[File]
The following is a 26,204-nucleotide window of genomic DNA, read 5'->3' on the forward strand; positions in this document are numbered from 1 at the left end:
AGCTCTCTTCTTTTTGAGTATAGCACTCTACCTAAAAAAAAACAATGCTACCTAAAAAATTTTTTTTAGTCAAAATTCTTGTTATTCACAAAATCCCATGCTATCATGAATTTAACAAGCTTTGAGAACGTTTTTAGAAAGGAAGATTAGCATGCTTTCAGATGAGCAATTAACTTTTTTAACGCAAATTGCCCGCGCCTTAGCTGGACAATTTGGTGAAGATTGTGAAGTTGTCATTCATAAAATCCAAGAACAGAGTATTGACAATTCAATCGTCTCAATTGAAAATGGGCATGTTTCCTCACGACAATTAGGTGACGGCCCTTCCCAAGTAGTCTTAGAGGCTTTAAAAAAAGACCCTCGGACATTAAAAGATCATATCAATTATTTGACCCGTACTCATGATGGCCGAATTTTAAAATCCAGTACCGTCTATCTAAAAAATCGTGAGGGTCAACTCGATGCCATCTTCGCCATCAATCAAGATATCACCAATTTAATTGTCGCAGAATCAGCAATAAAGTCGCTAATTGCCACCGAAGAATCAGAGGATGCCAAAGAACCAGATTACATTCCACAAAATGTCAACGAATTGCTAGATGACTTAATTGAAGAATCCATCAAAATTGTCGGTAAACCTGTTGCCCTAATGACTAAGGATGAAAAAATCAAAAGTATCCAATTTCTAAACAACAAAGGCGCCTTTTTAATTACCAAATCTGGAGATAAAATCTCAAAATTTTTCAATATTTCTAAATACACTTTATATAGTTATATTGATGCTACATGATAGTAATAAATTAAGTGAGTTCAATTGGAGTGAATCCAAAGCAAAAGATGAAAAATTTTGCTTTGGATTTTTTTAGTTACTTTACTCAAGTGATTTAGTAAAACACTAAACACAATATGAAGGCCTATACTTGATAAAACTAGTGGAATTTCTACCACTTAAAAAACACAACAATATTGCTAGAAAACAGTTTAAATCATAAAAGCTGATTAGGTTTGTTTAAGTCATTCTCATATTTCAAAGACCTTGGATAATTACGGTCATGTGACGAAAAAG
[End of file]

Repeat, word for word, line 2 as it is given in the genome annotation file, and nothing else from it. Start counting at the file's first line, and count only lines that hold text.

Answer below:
AGCTCTCTTCTTTTTGAGTATAGCACTCTACCTAAAAAAAAACAATGCTACCTAAAAAATTTTTTTTAGTCAAAATTCTTGTTATTCACAAAATCCCATGCTATCATGAATTTAACAAGCTTTGAGAACGTTTTTAGAAAGGAAGATTAGCATGCTTTCAGATGAGCAATTAACTTTTTTAACGCAAATTGCCCGCGCCTTAGCTGGACAATTTGGTGAAGATTGTGAAGTTGTCATTCATAAAATCCAAGAACAGAGTATTGACAATTCAATCGTCTCAATTGAAAATGGGCATGTTTCCTCACGACAATTAGGTGACGGCCCTTCCCAAGTAGTCTTAGAGGCTTTAAAAAAAGACCCTCGGACATTAAAAGATCATATCAATTATTTGACCCGTACTCATGATGGCCGAATTTTAAAATCCAGTACCGTCTATCTAAAAAATCGTGAGGGTCAACTCGATGCCATCTTCGCCATCAATCAAGATATCACCAATTTAATTGTCGCAGAATCAGCAATAAAGTCGCTAATTGCCACCGAAGAATCAGAGGATGCCAAAGAACCAGATTACATTCCACAAAATGTCAACGAATTGCTAGATGACTTAATTGAAGAATCCATCAAAATTGTCGGTAAACCTGTTGCCCTAATGACTAAGGATGAAAAAATCAAAAGTATCCAATTTCTAAACAACAAAGGCGCCTTTTTAATTACCAAATCTGGAGATAAAATCTCAAAATTTTTCAATATTTCTAAATACACTTTATATAGTTATATTGATGCTACATGATAGTAATAAATTAAGTGAGTTCAATTGGAGTGAATCCAAAGCAAAAGATGAAAAATTTTGCTTTGGATTTTTTTAGTTACTTTACTCAAGTGATTTAGTAAAACACTAAACACAATATGAAGGCCTATACTTGATAAAACTAGTGGAATTTCTACCACTTAAAAAACACAACAATATTGCTAGAAAACAGTTTAAATCATAAAAGCTGATTAGGTTTGTTTAAGTCATTCTCATATTTCAAAGACCTTGGATAATTACGGTCATGTGACGAAAAAG